Posts Tagged ‘history’

A Look at Some of the Most Powerful and Iconic Photography from the Civil War

The Civil War wasn’t the first war to be photographed, but the leaps and bounds that photographic technology had taken leading up to the war in 1861 enabled American photographers at the time to come out en masse when news of the attack on Fort Sumter came.

Many photos came out of the war, showing everything from the horrifically scarred back of an escaped slave, to the bravado of young confederate soldiers. In the video above, curator of the Metropolitan Museum of Art’s “Photography and the American Civil War” exhibit Jeff L. Rosenheim walks us through some of those photos, explaining the role each one played in documenting four years of bloodshed. Read more…

A Poster That Shows 100 Groundbreaking Cameras in the History of Photography

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A neat piece of photo-related home (or studio) decor: Brooklyn-based poster printer Pop Chart Lab has created a beautiful new poster called “A Visual Compendium of Cameras” that offers a brief visual history of photography.
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Old-School Photos of People Posing With Old-School Cameras

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One of the big trends in the camera industry these days is the stuffing of “big camera” sensors into “small camera” bodies. After all, if you can get the same image quality from a camera that’s smaller in size, why wouldn’t you want to? (That’s the idea, at least).

The quality and portability of cameras these days would be quite astonishing to photographers from back in the earlier days of photography — the days in which you needed both hands and a strong back to work as a photojournalist. In this post, we’ve compiled photos from those “good ol’ days” to see how far photography has come.
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An Animated History of Photography from Camera Obscura to Camera Phones

If you’ve never heard a basic overview of the history of photography, then this cute little animated video from TED-Ed is here for you. It covers everything from the invention of the camera obscura, to the battle between the calotype and the daguerreotype, to the rise of portable cameras. Read more…

Photographer Hunts for Vintage Cameras That Contain Undeveloped Film

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Two years ago, photographer Chris A. Hughes purchased a 1914 French Richard Verascope camera (shown above) from an elderly man who was clearing out his camera collection in preparation for retirement. When he got into his car after the purchase, Hughes was surprised to find two packages of slides in the camera’s leather case.

Upon closer examination, he discovered that the photographs on the slides were captured by a French soldier during World War I.
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Android Was Originally Built for Cameras Rather Than Phones, Founder Says

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The Android operating system has been expanding beyond the world of smartphones and into the realm of “smartcameras” as of late, but did you know that by doing so it has simply gone full circle? That’s right: Android was originally intended for digital cameras rather than for phones.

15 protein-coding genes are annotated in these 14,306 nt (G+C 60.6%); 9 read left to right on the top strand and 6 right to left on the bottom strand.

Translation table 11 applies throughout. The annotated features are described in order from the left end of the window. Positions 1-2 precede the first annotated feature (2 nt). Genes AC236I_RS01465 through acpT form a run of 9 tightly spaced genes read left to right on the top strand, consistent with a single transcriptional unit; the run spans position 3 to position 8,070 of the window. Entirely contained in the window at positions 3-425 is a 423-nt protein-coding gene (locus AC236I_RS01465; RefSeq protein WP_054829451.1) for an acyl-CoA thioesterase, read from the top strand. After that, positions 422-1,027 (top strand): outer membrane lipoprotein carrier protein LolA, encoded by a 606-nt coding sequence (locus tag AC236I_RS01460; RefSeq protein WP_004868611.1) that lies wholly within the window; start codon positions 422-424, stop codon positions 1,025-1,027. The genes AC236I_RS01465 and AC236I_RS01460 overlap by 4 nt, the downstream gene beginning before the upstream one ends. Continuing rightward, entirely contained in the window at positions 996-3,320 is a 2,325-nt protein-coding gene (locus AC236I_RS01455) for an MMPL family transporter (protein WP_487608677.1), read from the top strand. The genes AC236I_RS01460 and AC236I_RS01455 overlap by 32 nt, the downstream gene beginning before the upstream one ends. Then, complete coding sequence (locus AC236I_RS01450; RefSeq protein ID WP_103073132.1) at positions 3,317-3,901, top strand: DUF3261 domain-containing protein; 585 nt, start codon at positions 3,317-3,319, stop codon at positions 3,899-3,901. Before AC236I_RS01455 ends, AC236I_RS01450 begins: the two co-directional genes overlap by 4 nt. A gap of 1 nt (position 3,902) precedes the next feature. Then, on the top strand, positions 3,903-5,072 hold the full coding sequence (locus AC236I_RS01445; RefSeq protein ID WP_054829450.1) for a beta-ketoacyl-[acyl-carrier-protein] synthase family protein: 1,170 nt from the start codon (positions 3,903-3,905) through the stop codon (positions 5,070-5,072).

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The Father of Stop Motion Animation and His Films Starring Dead Bugs

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Stop motion animation was already being used in the late 1890′s as a way to make objects in films move by “magic,” but full stop-motion animated films like the ones of today didn’t come to be until around 1910. When they did, one of the great pioneers of the technique was Russian photographer and entomologist Wladyslaw Starewicz. Read more…

The History of Photoshop as Told by Its Founding Fathers

Back in 2010, Adobe put out a short documentary called “Startup Memories — The Beginning of Photoshop” to celebrate the program’s 20-year anniversary by recalling its past. Somehow, that documentary slipped through our fingers at the time, but seeing as we’ve already started a conversation on how Photoshop is “remixing the world,” we thought it was an opportune time to share this blast from the past.

In the video, the founders of Photoshop — John Knoll, Thomas Knoll, Russell Brown, and Steve Guttman — sit down around a table and talk about the series of coincidences and circumstances that led to the creation of the tool that has visually redefined our times. Read more…

Free Digital Versions of Old Photography Books That Are in the Public Domain

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Project Gutenberg is a digital library volunteer effort that takes old public domain and converts them into freely available eBooks for the benefit of the general public. Founded back in 1971, the library now has over 42,000 items in its collection.

Among the books in its collection are a number of old books on the subject of photography. One such book is the 1881 title, The Art and Practice of Silver Printing by Capt. Abney and H. P. Robinson (shown above).
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Visit the World’s Oldest Photo Museum Through Google Art Project

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Opened in 1949, the George Eastman House in Rochester, New York is the world’s oldest museum dedicated to photography. It’s world renowned for its collection of more than 400,000 photos and negatives dating back to when the medium was first invented.

If you would like to check out some of the museum’s photos but can’t make the trip out to Rochester, there’s now a sleek new way for you to browse the imagery. The museum announced this week that it has become the first photo museum to join the Google Art Project.
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